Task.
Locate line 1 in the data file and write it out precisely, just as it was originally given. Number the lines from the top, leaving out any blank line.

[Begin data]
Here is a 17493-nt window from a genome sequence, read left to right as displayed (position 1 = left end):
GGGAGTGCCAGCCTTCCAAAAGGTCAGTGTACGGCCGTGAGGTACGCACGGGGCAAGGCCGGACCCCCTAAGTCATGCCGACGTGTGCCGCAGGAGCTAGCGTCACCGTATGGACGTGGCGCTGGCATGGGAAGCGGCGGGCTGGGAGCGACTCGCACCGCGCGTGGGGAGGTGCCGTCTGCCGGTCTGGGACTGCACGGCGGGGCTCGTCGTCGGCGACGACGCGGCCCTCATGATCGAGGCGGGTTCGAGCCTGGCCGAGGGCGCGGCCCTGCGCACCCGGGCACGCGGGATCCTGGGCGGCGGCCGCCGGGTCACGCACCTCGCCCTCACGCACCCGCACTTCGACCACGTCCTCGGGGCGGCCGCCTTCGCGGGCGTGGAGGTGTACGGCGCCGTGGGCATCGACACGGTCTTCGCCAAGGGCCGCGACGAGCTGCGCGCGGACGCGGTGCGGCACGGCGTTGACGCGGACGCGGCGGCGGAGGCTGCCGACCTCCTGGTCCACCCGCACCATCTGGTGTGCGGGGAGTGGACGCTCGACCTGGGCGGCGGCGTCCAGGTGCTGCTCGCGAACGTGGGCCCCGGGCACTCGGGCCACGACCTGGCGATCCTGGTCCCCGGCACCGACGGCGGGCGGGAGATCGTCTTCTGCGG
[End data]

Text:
Here is a 17493-nt window from a genome sequence, read left to right as displayed (position 1 = left end):